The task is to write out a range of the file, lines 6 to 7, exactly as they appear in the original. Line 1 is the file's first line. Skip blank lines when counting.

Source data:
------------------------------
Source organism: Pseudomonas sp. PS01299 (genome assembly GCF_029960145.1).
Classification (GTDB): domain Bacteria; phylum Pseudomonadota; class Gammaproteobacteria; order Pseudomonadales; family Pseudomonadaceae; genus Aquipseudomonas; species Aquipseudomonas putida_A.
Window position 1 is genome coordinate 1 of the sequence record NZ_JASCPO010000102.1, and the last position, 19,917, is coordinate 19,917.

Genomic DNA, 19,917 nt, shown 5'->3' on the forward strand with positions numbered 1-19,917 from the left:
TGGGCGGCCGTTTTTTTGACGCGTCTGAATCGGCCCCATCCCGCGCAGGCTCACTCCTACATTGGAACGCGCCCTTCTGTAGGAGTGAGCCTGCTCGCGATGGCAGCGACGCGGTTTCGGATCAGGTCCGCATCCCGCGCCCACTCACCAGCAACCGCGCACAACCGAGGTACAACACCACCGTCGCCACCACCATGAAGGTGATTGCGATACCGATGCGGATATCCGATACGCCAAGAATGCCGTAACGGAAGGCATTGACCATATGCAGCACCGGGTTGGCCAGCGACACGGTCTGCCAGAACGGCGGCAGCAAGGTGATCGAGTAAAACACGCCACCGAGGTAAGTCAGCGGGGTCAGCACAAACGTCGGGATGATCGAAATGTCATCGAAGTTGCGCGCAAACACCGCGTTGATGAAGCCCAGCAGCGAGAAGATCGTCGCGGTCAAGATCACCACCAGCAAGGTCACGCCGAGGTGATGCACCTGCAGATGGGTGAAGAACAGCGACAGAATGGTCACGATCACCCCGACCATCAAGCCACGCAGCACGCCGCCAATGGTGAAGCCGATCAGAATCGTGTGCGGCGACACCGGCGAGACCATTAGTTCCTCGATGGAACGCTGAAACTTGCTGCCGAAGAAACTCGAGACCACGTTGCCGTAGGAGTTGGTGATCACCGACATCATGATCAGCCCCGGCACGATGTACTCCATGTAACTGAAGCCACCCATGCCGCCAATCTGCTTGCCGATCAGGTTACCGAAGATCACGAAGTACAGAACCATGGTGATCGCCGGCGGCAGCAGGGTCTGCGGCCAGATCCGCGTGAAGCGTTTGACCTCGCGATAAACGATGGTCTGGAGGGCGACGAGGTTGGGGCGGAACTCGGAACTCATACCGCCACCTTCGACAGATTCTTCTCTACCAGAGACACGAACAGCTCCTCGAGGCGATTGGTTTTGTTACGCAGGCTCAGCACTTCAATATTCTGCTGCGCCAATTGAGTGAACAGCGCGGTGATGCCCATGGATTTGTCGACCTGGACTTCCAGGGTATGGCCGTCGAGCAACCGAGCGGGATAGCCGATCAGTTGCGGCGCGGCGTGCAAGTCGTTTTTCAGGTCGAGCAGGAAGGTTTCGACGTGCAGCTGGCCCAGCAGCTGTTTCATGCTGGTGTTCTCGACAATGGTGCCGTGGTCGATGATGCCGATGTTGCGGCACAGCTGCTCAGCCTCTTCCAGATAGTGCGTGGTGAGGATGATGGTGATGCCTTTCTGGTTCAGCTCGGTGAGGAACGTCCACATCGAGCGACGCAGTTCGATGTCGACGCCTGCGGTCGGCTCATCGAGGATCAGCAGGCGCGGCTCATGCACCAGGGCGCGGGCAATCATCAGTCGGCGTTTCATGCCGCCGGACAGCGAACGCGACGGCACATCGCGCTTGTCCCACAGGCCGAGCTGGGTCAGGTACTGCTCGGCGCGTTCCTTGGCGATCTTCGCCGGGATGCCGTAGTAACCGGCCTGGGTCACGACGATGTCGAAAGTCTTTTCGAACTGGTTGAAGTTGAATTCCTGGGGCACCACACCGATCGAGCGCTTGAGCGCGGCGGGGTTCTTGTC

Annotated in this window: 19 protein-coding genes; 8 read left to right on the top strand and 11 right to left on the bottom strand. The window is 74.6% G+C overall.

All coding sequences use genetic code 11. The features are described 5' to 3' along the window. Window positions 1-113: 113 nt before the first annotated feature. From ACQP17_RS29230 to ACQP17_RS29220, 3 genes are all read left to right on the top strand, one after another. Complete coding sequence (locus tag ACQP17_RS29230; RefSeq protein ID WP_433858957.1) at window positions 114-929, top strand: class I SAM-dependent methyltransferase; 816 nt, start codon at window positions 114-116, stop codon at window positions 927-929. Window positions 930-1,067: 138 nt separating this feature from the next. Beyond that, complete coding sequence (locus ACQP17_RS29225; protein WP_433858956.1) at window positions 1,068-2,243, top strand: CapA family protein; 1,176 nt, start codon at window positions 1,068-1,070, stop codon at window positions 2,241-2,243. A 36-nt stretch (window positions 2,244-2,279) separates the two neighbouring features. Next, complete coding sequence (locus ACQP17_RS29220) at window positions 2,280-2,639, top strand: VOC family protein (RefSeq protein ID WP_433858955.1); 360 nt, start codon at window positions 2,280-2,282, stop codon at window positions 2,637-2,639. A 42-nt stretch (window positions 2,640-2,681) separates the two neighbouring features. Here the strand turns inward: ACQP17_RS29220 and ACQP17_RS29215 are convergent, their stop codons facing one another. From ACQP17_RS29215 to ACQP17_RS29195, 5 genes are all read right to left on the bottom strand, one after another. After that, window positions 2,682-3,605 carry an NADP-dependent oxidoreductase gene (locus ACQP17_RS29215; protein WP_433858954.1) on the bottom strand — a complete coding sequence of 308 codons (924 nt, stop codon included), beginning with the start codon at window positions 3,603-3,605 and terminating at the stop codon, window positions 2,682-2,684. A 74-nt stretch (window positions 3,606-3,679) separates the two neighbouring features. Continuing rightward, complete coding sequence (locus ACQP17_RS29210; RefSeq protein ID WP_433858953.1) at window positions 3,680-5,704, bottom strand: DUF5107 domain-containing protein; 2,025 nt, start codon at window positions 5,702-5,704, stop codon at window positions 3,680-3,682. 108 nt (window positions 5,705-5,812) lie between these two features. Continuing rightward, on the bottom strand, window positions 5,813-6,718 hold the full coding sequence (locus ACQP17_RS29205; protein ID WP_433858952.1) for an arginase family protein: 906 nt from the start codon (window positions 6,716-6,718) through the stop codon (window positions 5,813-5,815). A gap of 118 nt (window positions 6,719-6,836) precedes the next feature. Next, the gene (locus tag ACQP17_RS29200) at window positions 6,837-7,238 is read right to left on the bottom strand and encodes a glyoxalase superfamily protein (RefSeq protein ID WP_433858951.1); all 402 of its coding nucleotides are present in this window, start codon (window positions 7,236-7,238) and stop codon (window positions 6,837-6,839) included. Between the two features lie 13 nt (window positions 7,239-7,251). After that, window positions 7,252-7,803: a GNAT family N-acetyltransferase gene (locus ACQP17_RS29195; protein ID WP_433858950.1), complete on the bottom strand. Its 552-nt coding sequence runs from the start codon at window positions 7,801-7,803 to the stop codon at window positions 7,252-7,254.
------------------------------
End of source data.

Annotated in this window: 19 protein-coding genes; 8 read left to right on the top strand and 11 right to left on the bottom strand. The window is 74.6% G+C overall.

All coding sequences use genetic code 11. The features are described 5' to 3' along the window. Window positions 1-113: 113 nt before the first annotated feature. From ACQP17_RS29230 to ACQP17_RS29220, 3 genes are all read left to right on the top strand, one after another. Complete coding sequence (locus tag ACQP17_RS29230; RefSeq protein ID WP_433858957.1) at window positions 114-929, top strand: class I SAM-dependent methyltransferase; 816 nt, start codon at window positions 114-116, stop codon at window positions 927-929. Window positions 930-1,067: 138 nt separating this feature from the next. Beyond that, complete coding sequence (locus ACQP17_RS29225; protein WP_433858956.1) at window positions 1,068-2,243, top strand: CapA family protein; 1,176 nt, start codon at window positions 1,068-1,070, stop codon at window positions 2,241-2,243. A 36-nt stretch (window positions 2,244-2,279) separates the two neighbouring features. Next, complete coding sequence (locus ACQP17_RS29220) at window positions 2,280-2,639, top strand: VOC family protein (RefSeq protein ID WP_433858955.1); 360 nt, start codon at window positions 2,280-2,282, stop codon at window positions 2,637-2,639. A 42-nt stretch (window positions 2,640-2,681) separates the two neighbouring features. Here the strand turns inward: ACQP17_RS29220 and ACQP17_RS29215 are convergent, their stop codons facing one another. From ACQP17_RS29215 to ACQP17_RS29195, 5 genes are all read right to left on the bottom strand, one after another. After that, window positions 2,682-3,605 carry an NADP-dependent oxidoreductase gene (locus ACQP17_RS29215; protein WP_433858954.1) on the bottom strand — a complete coding sequence of 308 codons (924 nt, stop codon included), beginning with the start codon at window positions 3,603-3,605 and terminating at the stop codon, window positions 2,682-2,684. A 74-nt stretch (window positions 3,606-3,679) separates the two neighbouring features. Continuing rightward, complete coding sequence (locus ACQP17_RS29210; RefSeq protein ID WP_433858953.1) at window positions 3,680-5,704, bottom strand: DUF5107 domain-containing protein; 2,025 nt, start codon at window positions 5,702-5,704, stop codon at window positions 3,680-3,682. 108 nt (window positions 5,705-5,812) lie between these two features. Continuing rightward, on the bottom strand, window positions 5,813-6,718 hold the full coding sequence (locus ACQP17_RS29205; protein ID WP_433858952.1) for an arginase family protein: 906 nt from the start codon (window positions 6,716-6,718) through the stop codon (window positions 5,813-5,815). A gap of 118 nt (window positions 6,719-6,836) precedes the next feature. Next, the gene (locus tag ACQP17_RS29200) at window positions 6,837-7,238 is read right to left on the bottom strand and encodes a glyoxalase superfamily protein (RefSeq protein ID WP_433858951.1); all 402 of its coding nucleotides are present in this window, start codon (window positions 7,236-7,238) and stop codon (window positions 6,837-6,839) included. Between the two features lie 13 nt (window positions 7,239-7,251). After that, window positions 7,252-7,803: a GNAT family N-acetyltransferase gene (locus ACQP17_RS29195; protein ID WP_433858950.1), complete on the bottom strand. Its 552-nt coding sequence runs from the start codon at window positions 7,801-7,803 to the stop codon at window positions 7,252-7,254.